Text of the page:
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8.25 pm

Norman Lamb (North Norfolk) (LD): I should begin by declaring an interest as a former policyholder. I was one of the lucky ones: I did not have all my eggs in one basket, but the hon. Member for North-East Derbyshire (Mr. Barnes) has reminded us today of the many people who suffered great losses as a result of this debacle. As recently as this week, I received an e-mail from a constituent—he is of modest means—reminding me that he had lost 23 per cent. of his pension, with another 10 per cent. still to go.

I want to draw attention to what many consider to be the misleading nature of the Government's response to the Penrose report, and to look at where we go from here. The Financial Secretary said in her statement to Parliament:

The implication of that is that compensation should not flow from Lord Penrose's findings, but in fact the position is very different: such an outcome was simply beyond his remit. He was not asked to consider it, and he did not consider it. The Financial Secretary then said:

She then prayed in aid the report, which states that

However, when Lord Penrose appeared before the Treasury Select Committee, I said to him,

as saying that

Lord Penrose replied:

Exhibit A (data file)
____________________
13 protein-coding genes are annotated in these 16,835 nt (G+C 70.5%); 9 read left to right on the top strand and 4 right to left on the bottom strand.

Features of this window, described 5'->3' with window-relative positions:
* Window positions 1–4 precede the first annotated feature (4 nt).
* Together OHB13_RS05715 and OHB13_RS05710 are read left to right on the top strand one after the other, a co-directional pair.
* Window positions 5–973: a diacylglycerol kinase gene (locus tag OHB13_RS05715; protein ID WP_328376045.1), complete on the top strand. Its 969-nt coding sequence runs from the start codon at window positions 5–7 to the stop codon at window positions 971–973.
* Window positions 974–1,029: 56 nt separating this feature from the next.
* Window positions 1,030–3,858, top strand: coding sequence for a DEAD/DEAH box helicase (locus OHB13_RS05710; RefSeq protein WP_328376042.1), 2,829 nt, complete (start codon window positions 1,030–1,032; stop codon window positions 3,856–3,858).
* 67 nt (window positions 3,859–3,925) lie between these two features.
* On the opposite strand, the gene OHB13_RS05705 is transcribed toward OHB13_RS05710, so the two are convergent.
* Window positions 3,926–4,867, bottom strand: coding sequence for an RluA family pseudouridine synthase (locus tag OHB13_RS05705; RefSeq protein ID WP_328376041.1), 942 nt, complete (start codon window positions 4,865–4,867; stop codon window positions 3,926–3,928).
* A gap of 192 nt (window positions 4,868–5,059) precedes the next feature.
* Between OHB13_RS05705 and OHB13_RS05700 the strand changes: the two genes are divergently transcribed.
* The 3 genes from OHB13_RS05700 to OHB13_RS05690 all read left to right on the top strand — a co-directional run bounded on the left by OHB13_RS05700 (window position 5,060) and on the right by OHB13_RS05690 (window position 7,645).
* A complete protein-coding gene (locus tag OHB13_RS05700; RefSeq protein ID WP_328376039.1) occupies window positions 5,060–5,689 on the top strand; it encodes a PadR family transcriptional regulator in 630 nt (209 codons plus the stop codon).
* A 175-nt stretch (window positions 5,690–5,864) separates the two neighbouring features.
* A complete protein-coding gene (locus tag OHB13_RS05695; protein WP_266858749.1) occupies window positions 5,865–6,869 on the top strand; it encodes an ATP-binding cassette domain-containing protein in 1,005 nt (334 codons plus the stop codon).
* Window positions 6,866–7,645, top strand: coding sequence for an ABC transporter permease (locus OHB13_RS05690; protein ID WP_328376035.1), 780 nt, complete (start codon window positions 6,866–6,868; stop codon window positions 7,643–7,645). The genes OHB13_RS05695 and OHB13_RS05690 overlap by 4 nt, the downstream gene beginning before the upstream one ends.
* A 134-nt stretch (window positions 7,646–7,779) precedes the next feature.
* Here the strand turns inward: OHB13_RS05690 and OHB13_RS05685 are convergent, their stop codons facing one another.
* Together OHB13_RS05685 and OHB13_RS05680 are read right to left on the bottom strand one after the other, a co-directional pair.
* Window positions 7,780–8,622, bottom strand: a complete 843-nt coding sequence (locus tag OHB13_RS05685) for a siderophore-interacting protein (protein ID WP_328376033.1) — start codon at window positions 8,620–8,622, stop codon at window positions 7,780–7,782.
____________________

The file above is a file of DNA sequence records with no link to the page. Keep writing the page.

I then said,

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That, of course, is the very issue that we are discussing this evening. Lord Penrose replied:

In other words, the question remains to be asked, considered and determined.

In her statement to Parliament, the Financial Secretary made great play of the fact that the regulatory system failures were secondary factors—an issue that the Conservative spokesman raised during his contribution this evening. The Financial Secretary pointed out the report's conclusion that

Indeed, she repeated that point in her evidence to the Select Committee. But as Lord Penrose confirmed to the Committee, it is almost inevitably the case that regulatory failure is secondary. The initial problem is a company that is not behaving properly. It is then for the regulator to sort out that problem, and such action is secondary to the original problem. So to assert that regulatory failure is a secondary factor is merely to state the obvious. The conclusions that the Financial Secretary draws from the Penrose report are therefore not justified.